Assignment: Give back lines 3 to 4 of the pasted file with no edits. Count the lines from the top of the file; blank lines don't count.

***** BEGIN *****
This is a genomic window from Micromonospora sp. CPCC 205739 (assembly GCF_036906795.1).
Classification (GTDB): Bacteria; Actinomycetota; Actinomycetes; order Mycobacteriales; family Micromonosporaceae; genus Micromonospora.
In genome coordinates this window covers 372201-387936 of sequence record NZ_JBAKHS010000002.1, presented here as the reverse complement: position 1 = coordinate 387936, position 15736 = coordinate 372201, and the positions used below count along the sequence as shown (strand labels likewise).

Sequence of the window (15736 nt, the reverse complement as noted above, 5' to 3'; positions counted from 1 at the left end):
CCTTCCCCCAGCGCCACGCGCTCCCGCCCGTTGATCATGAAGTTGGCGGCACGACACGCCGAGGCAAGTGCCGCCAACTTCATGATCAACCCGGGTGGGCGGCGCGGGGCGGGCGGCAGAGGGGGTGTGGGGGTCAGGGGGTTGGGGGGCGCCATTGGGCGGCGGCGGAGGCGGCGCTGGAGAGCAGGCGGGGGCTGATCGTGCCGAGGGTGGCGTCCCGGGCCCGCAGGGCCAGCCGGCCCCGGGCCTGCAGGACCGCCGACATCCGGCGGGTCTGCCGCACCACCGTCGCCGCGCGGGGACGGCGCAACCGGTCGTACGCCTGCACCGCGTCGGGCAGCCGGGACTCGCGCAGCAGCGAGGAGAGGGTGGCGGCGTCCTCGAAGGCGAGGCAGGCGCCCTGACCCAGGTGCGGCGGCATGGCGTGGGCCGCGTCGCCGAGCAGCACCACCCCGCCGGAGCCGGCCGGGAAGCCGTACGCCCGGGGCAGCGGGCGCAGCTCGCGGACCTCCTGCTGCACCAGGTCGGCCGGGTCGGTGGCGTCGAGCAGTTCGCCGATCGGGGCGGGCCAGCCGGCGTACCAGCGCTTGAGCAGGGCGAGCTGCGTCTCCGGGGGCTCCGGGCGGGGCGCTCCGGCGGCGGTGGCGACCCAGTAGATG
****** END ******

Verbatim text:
In genome coordinates this window covers 372201-387936 of sequence record NZ_JBAKHS010000002.1, presented here as the reverse complement: position 1 = coordinate 387936, position 15736 = coordinate 372201, and the positions used below count along the sequence as shown (strand labels likewise).

Sequence of the window (15736 nt, the reverse complement as noted above, 5' to 3'; positions counted from 1 at the left end):